VANCOUVER -- Canucks captain Henrik Sedin was doing his best Alfred E. Newman after his team's first consecutive regulation losses in four months: What -- me worry?
Sedin downplayed the losses, a 1-2-2 run, and the ongoing struggles of both the power play and the top line he centers alongside twin brother Daniel.
The rest of Vancouver may be panicked over a man-advantage unit that has one goal in seven games and a success rate below 10 percent the last two months, or seeing the Sedins, who combined for the last two NHL scoring titles, manage just 1 assist between them the last six games, but Henrik isn't.
"It feels like we're the least-worried guys in the city," Henrik said after practice Wednesday before exercising the option to skip Thursday's morning skate.
As several teammates suggested Thursday, there might be panic if it was April 8 instead of March 8. There is still more than a month to prepare for the playoffs, but there are things that need fixing, including a power play that led the League by a wide margin after going 4-for-11 during a big 4-3 win in Boston back on Jan. 10, but is just 8-for-68 in the 25 games since then.
That drought has also played a role in the Sedins' slide. In addition to his first six-game pointless skid since 2003, Henrik is pointless in 10 of the last 13, while twin brother Daniel has been blanked in nine of those same contests over the last month. And while history and head coach Alain Vigneault suggested it was just a blip and nothing to worry about, a lot of fans in Vancouver clearly are.
"We just have to execute a little bit better," said Alexandre Burrows, the Sedins' regular linemate at even strength. "I think teams are desperate, they play five guys in front of their net and we just have to create more and be more assertive with the puck and make sure we get to the net with traffic there."
Beyond the Sedins, there are other areas of concern that pre-date the current two-game skid and 1-2-2 stretch. The Canucks were 13-1-3 before that, but nine wins came in overtime and shootouts, and stellar goaltending often masked the defensive breakdowns that finally came to roost during a 5-3 loss to Buffalo on Saturday and a 5-2 loss to Dallas on Tuesday filled with odd-man rushes.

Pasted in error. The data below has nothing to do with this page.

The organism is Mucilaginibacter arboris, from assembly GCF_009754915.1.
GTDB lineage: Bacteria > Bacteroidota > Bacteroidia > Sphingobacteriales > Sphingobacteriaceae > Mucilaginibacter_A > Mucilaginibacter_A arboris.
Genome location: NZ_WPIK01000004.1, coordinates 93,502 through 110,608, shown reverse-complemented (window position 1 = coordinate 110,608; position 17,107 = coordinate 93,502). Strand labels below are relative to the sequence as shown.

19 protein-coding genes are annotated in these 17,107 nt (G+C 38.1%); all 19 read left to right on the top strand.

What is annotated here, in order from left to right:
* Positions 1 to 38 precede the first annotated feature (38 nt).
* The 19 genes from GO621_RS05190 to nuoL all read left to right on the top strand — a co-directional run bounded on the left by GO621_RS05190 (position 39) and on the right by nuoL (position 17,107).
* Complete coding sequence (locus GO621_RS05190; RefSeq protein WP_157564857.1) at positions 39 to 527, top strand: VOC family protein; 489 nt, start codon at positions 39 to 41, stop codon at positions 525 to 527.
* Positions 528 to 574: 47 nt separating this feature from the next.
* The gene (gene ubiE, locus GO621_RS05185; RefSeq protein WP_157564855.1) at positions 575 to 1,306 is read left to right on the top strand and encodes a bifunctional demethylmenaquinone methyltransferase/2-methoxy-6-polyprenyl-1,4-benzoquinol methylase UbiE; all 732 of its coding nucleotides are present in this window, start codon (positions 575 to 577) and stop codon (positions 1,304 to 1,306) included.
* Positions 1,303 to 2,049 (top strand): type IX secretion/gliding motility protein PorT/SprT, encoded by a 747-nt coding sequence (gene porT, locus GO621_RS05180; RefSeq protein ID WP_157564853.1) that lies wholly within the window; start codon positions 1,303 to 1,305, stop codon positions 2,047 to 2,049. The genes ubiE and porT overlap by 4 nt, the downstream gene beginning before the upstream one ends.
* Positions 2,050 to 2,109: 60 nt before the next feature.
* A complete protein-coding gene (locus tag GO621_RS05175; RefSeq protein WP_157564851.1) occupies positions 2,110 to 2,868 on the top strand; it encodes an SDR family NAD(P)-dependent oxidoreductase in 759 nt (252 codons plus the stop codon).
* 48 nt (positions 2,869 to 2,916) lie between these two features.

"We're certainly not as sharp as we need to be," defenseman Dan Hamhuis said. "It's simple things -- bad passes, poor defensive coverage -- that should be more of an automatic thing by now. Some of those are mental mistakes, maybe a little bit of lack of execution out there, and we need to be better at that."
Part of the problem may be simply matching the other team's intensity.
Both the Sabres and Stars -- and the Jets on Thursday -- are fighting for their playoff lives, while the Canucks have a 16-point cushion atop the Northwest Division and are practically guaranteed a top-two seed with a 13-point gap on the top Pacific Division team. The only question is securing the top spot in the West and chasing a second straight Presidents' Trophy.
"It's tough, we've seen it the last five-six games, teams that are working hard for playoff spots," said backup goalie Cory Schneider, who starts against the Jets. "But we should be able to match that, no problem. We're a team that knows how to play our 'A' game and ratchet up the intensity when we have to, and I think these are the type of games we are going to be playing from here on out and into the playoffs, so we better get comfortable playing desperate teams."
Vigneault even spoke publicly this week about experimenting with his lines over the final 15 games to get a better feel for his options come playoff time. The tinkering will continue with a reunited all-American second line and new third pairing against the Jets, but the coaches and players met beforehand to talk about the need to stay focused for each game.
"Sure, we're not in a battle to make the playoffs, but we need to take pride in how we play and do the right things," Hamhuis said. "If we don't, if we get lazy or start making bad habits, that's not the way you want to go into a postseason."
That said, Hamhuis didn't disagree with his captain's assessment from the day before that it might not be a bad thing to lose now instead of a month from now, if only because it forces the team to assess its shortcomings, especially after being able to get away with them, and win despite of them, earlier this season.
"Sometimes losing is a good thing," Hamhuis said. "When you go through adversity and tough times, that's when you get stronger and it certainly highlights some of the areas in our game that aren't where they need to be, execution being one of them and focus being another. Some of our plays that should be routine aren't right now, and you realize that when you start losing games."